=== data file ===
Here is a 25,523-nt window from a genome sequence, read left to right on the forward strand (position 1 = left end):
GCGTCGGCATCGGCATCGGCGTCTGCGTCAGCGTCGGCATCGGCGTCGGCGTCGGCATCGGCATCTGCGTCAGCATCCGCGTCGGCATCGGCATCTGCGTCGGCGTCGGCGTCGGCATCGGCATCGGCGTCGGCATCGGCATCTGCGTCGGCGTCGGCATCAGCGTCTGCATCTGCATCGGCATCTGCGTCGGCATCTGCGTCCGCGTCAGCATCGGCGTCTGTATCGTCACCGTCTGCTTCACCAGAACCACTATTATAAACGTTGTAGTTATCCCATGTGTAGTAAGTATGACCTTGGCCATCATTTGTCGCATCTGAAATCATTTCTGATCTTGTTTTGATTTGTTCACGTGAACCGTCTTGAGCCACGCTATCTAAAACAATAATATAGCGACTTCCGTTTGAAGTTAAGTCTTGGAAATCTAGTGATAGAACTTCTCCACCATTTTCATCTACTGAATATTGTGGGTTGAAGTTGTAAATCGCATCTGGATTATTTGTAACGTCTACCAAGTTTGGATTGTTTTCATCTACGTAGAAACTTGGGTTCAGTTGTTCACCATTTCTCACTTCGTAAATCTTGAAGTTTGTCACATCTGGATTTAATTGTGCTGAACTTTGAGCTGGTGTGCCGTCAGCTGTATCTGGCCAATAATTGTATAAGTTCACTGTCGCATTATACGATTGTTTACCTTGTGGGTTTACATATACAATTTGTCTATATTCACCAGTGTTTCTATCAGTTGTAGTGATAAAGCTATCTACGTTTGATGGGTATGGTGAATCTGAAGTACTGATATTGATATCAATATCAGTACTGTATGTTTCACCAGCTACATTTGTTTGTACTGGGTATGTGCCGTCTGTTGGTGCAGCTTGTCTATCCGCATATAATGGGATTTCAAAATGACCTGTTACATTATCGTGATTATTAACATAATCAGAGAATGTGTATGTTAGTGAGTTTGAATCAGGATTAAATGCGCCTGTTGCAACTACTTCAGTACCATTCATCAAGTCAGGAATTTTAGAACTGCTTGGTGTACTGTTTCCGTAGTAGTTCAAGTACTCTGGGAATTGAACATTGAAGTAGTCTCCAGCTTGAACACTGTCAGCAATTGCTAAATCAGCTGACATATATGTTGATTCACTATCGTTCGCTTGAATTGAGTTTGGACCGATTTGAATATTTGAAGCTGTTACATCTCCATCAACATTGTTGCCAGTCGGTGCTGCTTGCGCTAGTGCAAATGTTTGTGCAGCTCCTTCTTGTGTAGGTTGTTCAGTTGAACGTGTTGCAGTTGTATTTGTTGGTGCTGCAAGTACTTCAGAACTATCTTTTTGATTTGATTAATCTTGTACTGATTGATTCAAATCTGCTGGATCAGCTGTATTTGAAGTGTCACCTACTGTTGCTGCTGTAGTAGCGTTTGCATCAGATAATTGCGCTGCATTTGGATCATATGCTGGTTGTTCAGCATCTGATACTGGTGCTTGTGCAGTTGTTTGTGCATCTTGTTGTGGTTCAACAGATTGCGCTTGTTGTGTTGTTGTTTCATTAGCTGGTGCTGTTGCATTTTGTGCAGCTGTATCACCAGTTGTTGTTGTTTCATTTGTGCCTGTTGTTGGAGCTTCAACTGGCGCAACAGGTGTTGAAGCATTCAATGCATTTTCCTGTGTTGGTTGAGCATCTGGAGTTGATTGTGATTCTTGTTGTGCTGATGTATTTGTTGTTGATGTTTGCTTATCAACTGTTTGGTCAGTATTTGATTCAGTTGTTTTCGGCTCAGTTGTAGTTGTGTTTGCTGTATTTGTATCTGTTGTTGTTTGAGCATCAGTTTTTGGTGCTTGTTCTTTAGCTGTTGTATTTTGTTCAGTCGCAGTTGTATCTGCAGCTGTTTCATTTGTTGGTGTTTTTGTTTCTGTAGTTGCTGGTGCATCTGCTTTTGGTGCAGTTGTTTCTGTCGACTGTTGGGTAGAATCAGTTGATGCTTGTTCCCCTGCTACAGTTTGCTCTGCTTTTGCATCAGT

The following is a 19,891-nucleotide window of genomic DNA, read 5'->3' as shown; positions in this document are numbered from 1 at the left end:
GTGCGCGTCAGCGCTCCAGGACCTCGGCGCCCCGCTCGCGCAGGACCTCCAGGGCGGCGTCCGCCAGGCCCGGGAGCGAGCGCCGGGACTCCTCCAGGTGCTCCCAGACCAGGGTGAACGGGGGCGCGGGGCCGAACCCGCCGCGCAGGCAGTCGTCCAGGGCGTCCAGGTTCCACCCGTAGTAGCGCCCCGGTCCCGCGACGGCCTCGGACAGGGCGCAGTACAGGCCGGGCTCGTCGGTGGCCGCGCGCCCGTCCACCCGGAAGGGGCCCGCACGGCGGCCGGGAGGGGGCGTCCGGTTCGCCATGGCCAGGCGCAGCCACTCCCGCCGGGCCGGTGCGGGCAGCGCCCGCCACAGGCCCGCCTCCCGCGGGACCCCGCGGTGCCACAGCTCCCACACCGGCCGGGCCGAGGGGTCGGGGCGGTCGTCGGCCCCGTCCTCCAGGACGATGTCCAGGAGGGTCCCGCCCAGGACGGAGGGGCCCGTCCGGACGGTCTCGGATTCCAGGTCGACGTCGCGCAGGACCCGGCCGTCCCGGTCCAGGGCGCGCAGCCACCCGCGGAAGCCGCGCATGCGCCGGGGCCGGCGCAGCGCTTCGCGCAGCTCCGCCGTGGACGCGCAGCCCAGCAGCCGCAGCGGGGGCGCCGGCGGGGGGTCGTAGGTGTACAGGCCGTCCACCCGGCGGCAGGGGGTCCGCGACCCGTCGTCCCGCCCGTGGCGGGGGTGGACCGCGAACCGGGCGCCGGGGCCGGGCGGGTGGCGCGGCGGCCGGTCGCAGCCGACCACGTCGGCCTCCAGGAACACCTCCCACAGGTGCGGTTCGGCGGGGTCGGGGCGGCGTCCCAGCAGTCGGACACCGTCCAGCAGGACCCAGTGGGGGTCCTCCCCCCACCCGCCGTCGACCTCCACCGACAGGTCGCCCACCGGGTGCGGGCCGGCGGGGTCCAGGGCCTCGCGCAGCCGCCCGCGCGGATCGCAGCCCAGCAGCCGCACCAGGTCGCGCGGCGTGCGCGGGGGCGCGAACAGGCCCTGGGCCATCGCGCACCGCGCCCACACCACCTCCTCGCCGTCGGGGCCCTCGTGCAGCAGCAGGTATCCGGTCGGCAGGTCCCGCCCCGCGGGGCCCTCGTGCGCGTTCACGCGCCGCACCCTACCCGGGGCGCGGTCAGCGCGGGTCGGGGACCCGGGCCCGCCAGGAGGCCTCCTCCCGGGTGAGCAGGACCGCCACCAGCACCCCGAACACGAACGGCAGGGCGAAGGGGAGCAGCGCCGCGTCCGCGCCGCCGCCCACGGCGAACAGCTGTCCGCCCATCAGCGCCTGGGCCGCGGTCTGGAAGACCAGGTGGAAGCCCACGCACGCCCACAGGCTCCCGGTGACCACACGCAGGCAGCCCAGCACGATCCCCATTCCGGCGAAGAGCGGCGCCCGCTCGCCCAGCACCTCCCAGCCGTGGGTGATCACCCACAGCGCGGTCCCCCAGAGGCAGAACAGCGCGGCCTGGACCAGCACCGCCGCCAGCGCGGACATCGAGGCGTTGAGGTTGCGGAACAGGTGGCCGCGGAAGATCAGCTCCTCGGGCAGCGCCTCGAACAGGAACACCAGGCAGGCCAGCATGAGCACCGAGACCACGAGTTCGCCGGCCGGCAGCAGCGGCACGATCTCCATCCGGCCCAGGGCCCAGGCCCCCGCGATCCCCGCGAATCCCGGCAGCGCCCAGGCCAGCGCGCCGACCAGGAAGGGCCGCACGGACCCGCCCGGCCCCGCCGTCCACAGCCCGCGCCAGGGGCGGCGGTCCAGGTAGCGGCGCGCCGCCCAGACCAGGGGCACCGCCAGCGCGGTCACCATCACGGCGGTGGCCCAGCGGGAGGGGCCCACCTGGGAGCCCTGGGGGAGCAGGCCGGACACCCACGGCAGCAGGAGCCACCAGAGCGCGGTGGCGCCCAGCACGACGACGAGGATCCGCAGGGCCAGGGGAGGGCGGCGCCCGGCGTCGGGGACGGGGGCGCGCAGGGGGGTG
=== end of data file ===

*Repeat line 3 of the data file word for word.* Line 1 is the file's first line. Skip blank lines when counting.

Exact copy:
The following is a 19,891-nucleotide window of genomic DNA, read 5'->3' as shown; positions in this document are numbered from 1 at the left end: